Small Night Serenade (1943) by Dorothea Tanning
Trusting yourself is an extreme sport. It appears dangerous to onlookers. They don’t want to watch it or hear about it or do it themselves. They might trust their own logic but they don’t trust their feelings. Even those who stand to gain the most from your courage of conviction will discourage you from becoming courageous.
Maybe I’m just crazy, you’ll think, and you’ll probably be right about that.
Maybe I should simmer the fuck down and behave exactly like everyone else. Maybe I should color within these clean lines. Maybe I should fade into the background, at long last.
It’s easier to shrug off the morse code, take down the flags, ignore the shooting stars. It’s easier to treat everything as a farce. It makes for a more salable narrative: One long, running joke interrupted by dark musical numbers. Just like life itself.
But there is liquid gold in my veins now. The room spins on the axis of my good frame. I’m a lion, not a mowess. It doesn’t have to be about a vision quest anymore. Nonbelievers can run off to the casinos to get their kicks. There are always swirling lights and pretty distractions around for animals who prefer to lose the thread.
I can still hold down the center. I don’t require acolytes. My challenge lies in loosening my grip on all possible outcomes. If there’s a moral to this story, it’s this: The plot is always arbitrary. I had a happy ending all picked out for myself. I wrote it decades ago. I finalized the plot, and then I found a proper hero. It was a very thoughtful process. I made a rational choice. I could not have made a better one. It even feels right.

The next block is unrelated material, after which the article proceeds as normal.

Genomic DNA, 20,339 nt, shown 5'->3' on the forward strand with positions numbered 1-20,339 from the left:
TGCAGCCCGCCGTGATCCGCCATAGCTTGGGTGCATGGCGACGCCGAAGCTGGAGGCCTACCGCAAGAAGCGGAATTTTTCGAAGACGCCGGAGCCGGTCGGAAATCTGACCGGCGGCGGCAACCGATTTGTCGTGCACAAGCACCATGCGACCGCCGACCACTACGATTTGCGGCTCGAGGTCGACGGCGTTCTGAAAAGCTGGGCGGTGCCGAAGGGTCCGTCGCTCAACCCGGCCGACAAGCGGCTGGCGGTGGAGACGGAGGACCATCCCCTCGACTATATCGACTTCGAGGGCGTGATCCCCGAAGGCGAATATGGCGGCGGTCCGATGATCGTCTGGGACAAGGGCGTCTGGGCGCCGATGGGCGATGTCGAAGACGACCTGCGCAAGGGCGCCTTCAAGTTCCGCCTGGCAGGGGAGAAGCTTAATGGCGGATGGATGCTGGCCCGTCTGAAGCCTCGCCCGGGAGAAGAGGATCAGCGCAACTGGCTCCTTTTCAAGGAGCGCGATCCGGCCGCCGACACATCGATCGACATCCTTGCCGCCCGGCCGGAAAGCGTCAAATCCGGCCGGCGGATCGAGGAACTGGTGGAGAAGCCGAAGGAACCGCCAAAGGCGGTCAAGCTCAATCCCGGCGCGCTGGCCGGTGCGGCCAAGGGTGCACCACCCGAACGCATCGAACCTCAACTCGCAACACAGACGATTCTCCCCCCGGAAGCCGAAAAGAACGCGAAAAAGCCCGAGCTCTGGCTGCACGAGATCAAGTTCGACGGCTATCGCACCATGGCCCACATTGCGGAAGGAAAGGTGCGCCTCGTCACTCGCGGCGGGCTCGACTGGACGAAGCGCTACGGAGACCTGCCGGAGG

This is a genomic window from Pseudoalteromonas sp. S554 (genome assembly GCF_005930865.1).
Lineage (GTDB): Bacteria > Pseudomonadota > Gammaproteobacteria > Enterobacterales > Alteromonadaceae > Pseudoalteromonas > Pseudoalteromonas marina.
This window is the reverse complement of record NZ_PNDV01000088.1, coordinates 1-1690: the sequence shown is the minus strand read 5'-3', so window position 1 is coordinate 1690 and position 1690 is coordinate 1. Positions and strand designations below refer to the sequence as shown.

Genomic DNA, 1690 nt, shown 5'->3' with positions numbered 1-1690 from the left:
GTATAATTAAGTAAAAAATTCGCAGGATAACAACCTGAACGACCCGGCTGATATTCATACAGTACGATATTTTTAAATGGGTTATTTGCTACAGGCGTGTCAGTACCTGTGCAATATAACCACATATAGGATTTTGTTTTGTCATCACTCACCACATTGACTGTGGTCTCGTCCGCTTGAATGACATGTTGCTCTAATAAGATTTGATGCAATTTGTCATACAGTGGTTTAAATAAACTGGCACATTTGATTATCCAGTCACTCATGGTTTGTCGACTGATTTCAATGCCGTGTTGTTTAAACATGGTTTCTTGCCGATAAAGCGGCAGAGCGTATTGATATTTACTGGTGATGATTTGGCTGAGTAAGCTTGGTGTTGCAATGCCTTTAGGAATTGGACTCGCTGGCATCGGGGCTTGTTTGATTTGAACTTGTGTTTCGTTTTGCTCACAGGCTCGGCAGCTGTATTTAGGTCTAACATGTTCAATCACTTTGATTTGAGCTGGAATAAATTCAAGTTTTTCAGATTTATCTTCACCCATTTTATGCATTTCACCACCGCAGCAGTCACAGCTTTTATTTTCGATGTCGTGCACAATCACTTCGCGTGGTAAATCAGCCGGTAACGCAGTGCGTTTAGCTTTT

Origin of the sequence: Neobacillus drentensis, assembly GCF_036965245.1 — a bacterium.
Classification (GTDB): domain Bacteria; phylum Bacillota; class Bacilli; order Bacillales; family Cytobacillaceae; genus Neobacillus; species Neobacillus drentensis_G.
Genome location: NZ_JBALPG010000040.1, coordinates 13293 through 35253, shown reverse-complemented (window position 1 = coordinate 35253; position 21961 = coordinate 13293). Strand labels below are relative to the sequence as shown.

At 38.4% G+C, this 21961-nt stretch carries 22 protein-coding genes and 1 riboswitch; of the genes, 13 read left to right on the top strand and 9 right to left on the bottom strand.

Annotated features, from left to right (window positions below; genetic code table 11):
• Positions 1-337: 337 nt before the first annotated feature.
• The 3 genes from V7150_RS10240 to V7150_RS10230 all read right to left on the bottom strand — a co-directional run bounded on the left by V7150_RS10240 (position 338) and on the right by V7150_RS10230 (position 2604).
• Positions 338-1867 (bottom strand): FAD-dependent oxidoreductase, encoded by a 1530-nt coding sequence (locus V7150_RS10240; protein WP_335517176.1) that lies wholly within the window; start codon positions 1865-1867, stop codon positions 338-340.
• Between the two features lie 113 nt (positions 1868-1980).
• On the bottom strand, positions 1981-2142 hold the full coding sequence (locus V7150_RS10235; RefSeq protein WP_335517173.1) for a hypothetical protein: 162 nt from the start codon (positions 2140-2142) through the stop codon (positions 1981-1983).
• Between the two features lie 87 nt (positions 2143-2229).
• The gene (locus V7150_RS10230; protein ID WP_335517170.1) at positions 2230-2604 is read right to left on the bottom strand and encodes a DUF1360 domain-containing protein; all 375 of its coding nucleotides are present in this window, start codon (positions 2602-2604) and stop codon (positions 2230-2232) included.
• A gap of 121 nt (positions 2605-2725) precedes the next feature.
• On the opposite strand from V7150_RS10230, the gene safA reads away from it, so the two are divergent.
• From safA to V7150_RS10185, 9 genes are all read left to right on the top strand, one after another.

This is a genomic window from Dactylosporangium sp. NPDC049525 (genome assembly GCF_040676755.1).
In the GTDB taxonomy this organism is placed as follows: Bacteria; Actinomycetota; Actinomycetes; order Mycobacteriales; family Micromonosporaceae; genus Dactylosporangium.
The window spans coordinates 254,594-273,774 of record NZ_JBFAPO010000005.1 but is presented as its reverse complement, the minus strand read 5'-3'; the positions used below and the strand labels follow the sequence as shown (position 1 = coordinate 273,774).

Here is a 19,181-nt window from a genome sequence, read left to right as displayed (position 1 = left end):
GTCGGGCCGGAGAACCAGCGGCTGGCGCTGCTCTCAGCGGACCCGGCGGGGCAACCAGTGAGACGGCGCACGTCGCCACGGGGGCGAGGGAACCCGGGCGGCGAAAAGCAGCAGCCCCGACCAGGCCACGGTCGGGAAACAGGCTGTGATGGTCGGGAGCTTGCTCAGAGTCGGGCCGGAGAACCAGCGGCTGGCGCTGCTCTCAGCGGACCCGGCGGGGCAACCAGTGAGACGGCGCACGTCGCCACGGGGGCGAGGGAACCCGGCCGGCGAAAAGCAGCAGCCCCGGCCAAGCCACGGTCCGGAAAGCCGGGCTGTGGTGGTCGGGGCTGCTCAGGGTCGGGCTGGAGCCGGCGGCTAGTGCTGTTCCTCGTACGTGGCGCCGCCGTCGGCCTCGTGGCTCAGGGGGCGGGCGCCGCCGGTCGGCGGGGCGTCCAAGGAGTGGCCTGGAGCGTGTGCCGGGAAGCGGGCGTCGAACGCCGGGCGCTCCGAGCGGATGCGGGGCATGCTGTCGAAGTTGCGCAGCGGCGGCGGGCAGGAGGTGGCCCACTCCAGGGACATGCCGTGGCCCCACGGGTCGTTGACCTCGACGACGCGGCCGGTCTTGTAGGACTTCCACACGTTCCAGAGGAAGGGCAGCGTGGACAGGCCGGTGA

What I don’t like is the logic behind it. I’m having a lot of feelings about logic these days. I’m using my feelings to pull all logic apart like taffy, stretching it into dangerously sticky cobwebs. Everything I’m feeling right now is a dangerously sticky cobweb. You’re not afraid because you don’t understand my power as well as I do. The dashing hero isn’t afraid, either. You both believe in hard science. You both question alchemy.
But I feel more alive inside the imagined grace of a universal elixir. I want to believe something more than I want to know it for sure. I want to feel much more than I can piece together using words. I want to dance about the rising oceans and sing about a future full of uneasy, incomplete solutions, like songbirds falling from the trees and hitting the ground but never dying, just fluttering and flopping around forever.
Words expire much more rapidly than that. I have to post this before the tide goes out.
Please stop and feel the pure intentions behind these disappearing letters. I’m with you, that’s all. It doesn’t have a shape. That’s the whole point. The apocalypse presses its palm to my throat and says, Take whatever you’re given and work with it. Figure out how to thrive inside a quick dissolve to black. Keep splitting it in half and you’ll always have half of your remaining time left. Trust yourself as the clock ticks down. Indulge in a careful minuet of risk and restraint. As long as you never start something, this could go on forever.